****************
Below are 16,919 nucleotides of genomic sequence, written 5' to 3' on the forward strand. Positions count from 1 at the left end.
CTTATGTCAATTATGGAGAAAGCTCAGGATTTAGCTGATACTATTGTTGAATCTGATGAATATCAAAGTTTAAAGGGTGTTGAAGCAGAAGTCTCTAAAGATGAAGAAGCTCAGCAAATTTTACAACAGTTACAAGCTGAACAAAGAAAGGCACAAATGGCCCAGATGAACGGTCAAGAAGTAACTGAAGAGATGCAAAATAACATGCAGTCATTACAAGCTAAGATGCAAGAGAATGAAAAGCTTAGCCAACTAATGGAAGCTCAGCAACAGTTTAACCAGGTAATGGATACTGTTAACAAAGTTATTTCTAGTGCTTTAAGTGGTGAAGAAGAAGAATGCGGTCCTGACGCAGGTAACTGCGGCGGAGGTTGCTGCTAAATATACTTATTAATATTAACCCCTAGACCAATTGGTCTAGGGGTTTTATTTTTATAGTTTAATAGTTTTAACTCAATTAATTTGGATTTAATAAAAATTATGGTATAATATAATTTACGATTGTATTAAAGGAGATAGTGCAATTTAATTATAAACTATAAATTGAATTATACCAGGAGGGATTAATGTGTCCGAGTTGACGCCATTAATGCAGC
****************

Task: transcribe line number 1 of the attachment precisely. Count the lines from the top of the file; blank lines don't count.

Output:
Below are 16,919 nucleotides of genomic sequence, written 5' to 3' on the forward strand. Positions count from 1 at the left end.